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Kill Bill: Volume 2 (Quentin Tarantino, 2004)
In more than just theory, Kill Bill: Volume 2 is the contemplative and emotionally resonant Jackie Brown to Volume 1’s glorious, Pulp Fiction-style delirium. Perhaps less a conflagration of the Shaw Brothers and De Palma than John Ford and Sergio Leone (yet still possessing Tarantino’s wicked wit), the movie doesn’t seem as heavily stylized as the first, to these eyes, probably because its cinematic forbearers come from a place closer to home. With a directorial style that’s less tightly wound than it had been and a script that’s far more verbose, this continuation never even flirts with the notion that it might top the action of Volume 1’s Crazy 88 kung-fu massacre. Though there are still a few impressive fight scenes here, the weight of the movie rests on its characters. In fact, there’s so much emphasis on character development here, that the movie never has the opportunity to set off on a non-narrative bender, in the same way that Vol. 1’s glorious Tokyo arrival scenes did. Now it’s mostly the dialogue, instead of the musical score, that guides the rhythms of the scenes. Volume 2 is hardly a slave to its story, especially since it so frequently presents tangential asides, but after the joyous, precision-made flights of fancy that marked the first part, the shift in tone in Volume 2 requires a mild period of adjustment.
Perhaps, that’s why, at least with my first viewing, the first chapter or two of this installment seemed to drag a bit, even as they clearly demonstrate Tarantino’s talents. At times, while watching, I found myself half-wishing that Tarantino had been content simply to make the best all-out action film, and be done with it, though as the movie progressed, I warmed up to the soapier aspects of this tale. Tarantino is a virtuoso storyteller, and it’s difficult to imagine anything that he gives us being completely without merit. Because of his seemingly short attention span, and rambling approach to narrative, his movies are varied in tone and constantly surprising. Even when the plot developments are predictable, which is often, it’s satisfying to see them play out in fresh ways. Kill Bill, Volume 2 is a love story of sorts, with Uma Thurman’s Bride coming to terms with her ex-lover Bill (David Carridine). That being said, the love story that resonates most here is the Sternbergian relationship between the director and his muse. More than anything, Tarantino’s fixation on his lead actress gives these movies their emotional hook. Because Quentin’s able camera is rapt at the very sight of Uma, so are we.
As Volume 2 steamrolls toward it’s climactic scenes (hilariously served over white bread), it becomes obvious that a considerable amount of thematic baggage has built around this outwardly mindless exercise. A late-breaking, slightly out of character (Tarantino himself seems to be at the pulpit), monologue about the Superman mythos explicates about pop culture’s ability to mask greater desires and fundamental truths about human nature in its attractive promises of escapism. As a self-reflexive defense against the movie’s detractors, it’s reasonably effective, but it also carries with it the realization that each of the DiVAS assassins that the film has concocted has a yearning to break out of their exaggerated life of crime and assume a relatively normal life. This yearning makes each of them tragic figures as The Bride offs them on her rip-roaring rampage of revenge, and acts as a moral in this superficially amoral tale. It’s noteworthy that Elle Driver, the only character who doesn’t seem concerned with achieving such normalcy, is the only one who of these killers that seems “evil” in comic book terms (even though Daryl Hannah’s intensity makes her feel recognizably human).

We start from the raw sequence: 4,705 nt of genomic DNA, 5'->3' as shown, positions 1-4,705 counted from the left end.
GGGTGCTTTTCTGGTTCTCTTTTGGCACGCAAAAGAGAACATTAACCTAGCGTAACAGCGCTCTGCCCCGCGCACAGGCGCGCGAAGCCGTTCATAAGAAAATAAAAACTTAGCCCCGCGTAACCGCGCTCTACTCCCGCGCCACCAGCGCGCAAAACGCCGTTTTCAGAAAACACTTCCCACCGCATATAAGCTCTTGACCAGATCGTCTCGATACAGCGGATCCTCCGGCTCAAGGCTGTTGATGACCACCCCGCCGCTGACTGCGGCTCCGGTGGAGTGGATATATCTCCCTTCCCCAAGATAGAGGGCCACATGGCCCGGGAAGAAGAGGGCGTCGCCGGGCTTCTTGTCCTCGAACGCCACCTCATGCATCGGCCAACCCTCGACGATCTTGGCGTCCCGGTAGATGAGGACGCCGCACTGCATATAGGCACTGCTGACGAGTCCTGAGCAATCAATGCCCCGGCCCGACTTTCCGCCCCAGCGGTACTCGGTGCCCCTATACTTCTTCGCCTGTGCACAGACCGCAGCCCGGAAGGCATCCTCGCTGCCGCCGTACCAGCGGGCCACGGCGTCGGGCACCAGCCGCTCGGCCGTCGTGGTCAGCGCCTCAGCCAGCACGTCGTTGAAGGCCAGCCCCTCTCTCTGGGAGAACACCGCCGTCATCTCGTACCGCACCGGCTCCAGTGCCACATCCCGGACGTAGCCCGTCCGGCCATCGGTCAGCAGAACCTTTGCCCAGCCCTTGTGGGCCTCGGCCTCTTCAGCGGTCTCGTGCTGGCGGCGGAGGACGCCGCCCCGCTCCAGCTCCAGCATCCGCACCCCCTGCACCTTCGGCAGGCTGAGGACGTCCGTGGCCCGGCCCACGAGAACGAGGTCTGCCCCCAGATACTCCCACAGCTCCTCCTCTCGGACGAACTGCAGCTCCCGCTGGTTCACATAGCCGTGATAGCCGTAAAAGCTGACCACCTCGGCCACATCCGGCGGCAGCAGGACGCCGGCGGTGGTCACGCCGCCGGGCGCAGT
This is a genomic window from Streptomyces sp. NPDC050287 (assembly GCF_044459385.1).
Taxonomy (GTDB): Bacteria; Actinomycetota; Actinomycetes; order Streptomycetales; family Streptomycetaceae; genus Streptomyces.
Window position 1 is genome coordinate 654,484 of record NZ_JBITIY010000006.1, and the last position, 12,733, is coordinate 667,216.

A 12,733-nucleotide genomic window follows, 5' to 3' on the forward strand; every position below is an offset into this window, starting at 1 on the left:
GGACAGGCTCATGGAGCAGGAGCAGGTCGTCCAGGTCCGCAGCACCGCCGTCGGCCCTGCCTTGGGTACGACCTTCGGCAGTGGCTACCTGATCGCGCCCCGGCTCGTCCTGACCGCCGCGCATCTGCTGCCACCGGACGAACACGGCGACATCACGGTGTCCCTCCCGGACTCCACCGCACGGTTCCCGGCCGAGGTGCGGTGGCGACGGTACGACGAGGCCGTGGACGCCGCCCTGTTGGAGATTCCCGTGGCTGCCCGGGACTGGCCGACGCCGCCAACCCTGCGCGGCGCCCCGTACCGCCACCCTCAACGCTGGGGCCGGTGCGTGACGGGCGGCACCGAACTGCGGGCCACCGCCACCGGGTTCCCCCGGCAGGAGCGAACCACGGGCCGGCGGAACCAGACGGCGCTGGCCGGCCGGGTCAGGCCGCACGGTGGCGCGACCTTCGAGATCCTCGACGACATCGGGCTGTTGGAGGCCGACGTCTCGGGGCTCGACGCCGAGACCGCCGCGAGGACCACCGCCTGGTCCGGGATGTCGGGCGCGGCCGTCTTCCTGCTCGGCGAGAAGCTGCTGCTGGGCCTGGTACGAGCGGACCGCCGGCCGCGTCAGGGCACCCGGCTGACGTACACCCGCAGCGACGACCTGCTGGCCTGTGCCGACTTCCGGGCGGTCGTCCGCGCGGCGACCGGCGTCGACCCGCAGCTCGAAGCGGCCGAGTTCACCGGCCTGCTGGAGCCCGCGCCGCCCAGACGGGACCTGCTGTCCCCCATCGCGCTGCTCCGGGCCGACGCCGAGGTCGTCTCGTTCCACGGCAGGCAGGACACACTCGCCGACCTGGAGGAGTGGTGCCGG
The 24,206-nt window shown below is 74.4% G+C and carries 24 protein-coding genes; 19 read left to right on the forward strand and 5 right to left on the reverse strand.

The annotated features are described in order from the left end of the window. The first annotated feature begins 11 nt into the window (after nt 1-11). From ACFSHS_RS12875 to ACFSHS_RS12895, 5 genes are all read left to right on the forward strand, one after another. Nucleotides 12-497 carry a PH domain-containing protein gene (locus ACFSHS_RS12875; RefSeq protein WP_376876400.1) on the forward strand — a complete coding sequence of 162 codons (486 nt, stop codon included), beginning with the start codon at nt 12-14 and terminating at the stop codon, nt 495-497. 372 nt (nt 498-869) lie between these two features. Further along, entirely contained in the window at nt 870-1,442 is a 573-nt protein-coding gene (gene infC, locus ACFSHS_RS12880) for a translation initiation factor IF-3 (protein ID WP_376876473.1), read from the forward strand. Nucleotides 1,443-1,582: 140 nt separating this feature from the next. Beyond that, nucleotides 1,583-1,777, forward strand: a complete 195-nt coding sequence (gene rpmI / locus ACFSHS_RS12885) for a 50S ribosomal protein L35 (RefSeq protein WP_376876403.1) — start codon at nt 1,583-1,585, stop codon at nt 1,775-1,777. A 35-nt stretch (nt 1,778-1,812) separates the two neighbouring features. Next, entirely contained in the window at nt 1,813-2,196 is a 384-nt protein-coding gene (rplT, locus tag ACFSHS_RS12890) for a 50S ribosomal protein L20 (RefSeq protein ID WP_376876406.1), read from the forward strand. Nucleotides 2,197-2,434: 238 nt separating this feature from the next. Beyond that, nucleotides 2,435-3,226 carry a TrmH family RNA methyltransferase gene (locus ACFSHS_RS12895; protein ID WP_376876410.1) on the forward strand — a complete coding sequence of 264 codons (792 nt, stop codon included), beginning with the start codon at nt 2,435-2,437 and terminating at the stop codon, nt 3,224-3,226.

Even more interesting, however, is the theme of miscegenation that runs throughout both volumes of Kill Bill. The intermingling of cultures is a constant in Tarantino’s work (it can be seen in Pulp Fiction’s descriptions of how Amesterdam’s Burger King chain operates and Jackie Brown’s interracial connection through The Delfonics). In Kill Bill’s world, we meet a half-Japanese-half-Chinese-half-American Yakuza leader, a blonde white girl who learns to “play with samurai swords”, a black woman trying to live a suburban lifestyle, and a white mastermind who seems to extract equal parts of his wisdom from Eastern and Western sources. In a movie that calls upon this many other films to construct its pastiche, these strong characters, suggest that the intermingled sums of who they are, like the movie they are in, is greater than the individual parts. A snippet of a cartoon viewed near the end of Volume 2 tells us blatantly that, “the magpie deserves your respect.” Perhaps that line best describes the most fruitful way to view the Kill Bill movies. Quentin Tarantino might be an obsessive collector of forgotten cinematic possibilities, but he’s also a generous one, reconfiguring them in an accessible form for modern sensibilities. His movies are one of the greatest encouragements to cinephilia, because they remind us that there is still value in those films that have become lore through their obscurity. Now that both volumes of Tarantino’s epic exist, arguments over whether or not they should have been split seem utterly pedantic. The massive combination of the first and second Kill Bill movies stands as a testament to both Tarantino’s exceptional skill as a filmmaker and the possibilities of pop cinema.